Some might say that Kaua‘i itself is a spiritual experience. It’s easy to see why. As soon as you hop off the plane and onto the red soil you’ll notice the spirit of Aloha is almost palpable. A mixture of relaxed vibes and sunny demeanors, the island is a breath of fresh air to the mind, body and spirit.
Which explains why the Kaua‘i Hindu Monastery (aka Kaua‘i Aadheenam) has been attracting different walks of life for decades. Located in the idyllic back mountains of Kapa’a (about 35-40 minutes from Kukui‘ula), many visitors from across the globe come to pay homage to this serene property. Guests come to meditate and witness firsthand the entirely hand-sculpted, white granite Iraivan (meaning “He who is worshipped”) temple.
What are some benefits of meditation? Meditation is said to help in reducing chronic stress, anxiety, insomnia, hypertension as well as boost your immune system and enhance self-esteem (just to name a few). Visitors of the monastery are encouraged to take time to meditate under the famed banyan tree.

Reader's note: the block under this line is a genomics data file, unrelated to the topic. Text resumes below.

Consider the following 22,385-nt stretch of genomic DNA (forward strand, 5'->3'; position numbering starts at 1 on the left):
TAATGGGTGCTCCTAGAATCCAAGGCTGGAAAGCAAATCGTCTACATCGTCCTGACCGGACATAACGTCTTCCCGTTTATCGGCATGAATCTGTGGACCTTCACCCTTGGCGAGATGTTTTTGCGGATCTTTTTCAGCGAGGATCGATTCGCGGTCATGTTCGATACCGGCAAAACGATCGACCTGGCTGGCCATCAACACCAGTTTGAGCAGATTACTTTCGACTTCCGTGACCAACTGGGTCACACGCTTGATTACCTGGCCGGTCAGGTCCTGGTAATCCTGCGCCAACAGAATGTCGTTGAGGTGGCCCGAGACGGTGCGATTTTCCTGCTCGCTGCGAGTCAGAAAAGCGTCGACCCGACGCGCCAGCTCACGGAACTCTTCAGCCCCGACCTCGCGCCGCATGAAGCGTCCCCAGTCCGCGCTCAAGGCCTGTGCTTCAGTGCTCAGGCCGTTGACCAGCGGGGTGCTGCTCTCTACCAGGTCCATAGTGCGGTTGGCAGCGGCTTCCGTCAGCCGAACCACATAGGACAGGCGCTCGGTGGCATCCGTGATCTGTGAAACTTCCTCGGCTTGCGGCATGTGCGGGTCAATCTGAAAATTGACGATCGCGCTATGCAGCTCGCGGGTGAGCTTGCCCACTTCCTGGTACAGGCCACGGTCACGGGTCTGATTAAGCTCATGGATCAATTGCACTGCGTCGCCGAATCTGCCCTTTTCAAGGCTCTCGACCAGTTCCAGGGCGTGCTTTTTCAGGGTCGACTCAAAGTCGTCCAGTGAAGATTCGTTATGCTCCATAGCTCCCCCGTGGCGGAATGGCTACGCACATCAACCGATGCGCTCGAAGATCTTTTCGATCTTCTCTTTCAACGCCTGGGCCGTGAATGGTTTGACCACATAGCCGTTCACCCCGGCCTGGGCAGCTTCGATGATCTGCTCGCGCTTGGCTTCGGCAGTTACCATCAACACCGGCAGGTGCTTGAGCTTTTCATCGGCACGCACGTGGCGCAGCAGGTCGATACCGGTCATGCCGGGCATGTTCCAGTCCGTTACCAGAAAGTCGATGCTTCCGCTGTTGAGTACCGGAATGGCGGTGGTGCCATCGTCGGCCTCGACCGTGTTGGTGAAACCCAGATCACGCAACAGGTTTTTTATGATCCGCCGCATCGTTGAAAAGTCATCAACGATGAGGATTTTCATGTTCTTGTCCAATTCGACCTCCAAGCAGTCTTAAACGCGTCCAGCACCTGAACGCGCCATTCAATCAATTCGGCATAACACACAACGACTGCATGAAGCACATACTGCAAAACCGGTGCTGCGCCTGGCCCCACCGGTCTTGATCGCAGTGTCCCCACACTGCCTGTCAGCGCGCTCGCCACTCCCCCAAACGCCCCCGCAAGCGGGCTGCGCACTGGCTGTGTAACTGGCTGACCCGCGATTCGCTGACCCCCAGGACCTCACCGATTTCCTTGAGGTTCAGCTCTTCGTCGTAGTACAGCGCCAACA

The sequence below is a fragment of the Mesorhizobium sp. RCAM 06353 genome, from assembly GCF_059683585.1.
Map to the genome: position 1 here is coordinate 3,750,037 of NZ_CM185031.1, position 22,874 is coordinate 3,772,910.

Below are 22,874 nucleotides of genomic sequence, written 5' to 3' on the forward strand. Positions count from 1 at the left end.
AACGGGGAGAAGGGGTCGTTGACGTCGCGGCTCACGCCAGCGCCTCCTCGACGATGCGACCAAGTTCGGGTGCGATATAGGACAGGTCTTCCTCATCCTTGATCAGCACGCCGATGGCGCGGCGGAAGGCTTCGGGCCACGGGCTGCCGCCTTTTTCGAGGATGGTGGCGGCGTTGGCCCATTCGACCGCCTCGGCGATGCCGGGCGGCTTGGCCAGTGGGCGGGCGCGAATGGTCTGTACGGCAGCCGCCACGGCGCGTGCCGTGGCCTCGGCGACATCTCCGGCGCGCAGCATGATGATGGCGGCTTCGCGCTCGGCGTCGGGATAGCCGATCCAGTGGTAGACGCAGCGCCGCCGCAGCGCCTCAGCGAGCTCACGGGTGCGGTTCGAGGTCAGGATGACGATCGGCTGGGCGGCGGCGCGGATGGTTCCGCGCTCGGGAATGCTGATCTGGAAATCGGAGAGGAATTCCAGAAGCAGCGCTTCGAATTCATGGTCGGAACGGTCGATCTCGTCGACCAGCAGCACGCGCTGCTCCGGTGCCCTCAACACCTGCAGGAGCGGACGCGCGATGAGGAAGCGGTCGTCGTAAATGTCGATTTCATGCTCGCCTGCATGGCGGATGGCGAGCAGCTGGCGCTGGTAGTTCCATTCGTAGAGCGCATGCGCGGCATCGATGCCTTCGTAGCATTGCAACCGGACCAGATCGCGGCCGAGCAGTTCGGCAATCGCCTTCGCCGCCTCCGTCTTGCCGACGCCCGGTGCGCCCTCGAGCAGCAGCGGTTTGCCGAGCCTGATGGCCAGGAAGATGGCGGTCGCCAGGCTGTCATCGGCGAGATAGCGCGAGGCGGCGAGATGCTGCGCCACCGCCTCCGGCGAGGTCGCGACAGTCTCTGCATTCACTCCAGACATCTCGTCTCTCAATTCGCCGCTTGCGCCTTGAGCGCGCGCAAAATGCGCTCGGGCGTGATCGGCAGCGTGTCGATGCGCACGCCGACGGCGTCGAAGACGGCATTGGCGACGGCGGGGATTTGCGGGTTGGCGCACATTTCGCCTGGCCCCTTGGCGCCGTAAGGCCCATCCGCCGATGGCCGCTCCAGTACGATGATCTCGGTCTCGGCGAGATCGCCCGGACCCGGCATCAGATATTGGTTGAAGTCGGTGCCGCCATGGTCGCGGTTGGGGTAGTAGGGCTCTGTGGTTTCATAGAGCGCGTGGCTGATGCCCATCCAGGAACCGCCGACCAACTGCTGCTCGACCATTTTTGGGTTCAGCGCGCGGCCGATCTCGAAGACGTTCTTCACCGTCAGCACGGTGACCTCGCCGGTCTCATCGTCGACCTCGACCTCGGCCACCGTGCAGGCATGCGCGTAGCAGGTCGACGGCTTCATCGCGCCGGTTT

The temple itself was inspired by a vision of Satguru Sivaya Subramuniyaswami, a founder and leader of the Saiva Siddhanta Church. He moved his ashram to Kaua‘i in 1970 and established the 363-acre Hindu Monastery thereafter. Inside the temple is one of the world’s rarest crystals, a 700-pound quartz crystal, otherwise known as a Spathika Sivalinga.
In the early 1980’s, Subramuniyaswami, had been reported seeing a crystal in his dreams. Unknowingly, a local crystal shop owner on Kaua‘i had been having the same dreams. She traveled from Kaua‘i to Arkansas, with no instructions other than to find the crystal. Which she did in fact find and then had sent back to Kaua‘i! The crystal is estimated to be around 50 million years old.
Today the Monastery is home to Himalayan Academy, Hinduism Today magazine and Hindu Heritage Endowment. At this time there are twenty-two monks living here, from five different regions, maintaining a self-sufficient lifestyle. The temple is open daily from 9am to 12pm. Be sure to dress appropriately (no revealing clothing) otherwise temporary sarongs will be available. For more information visit www.HimalayanAcademy.com.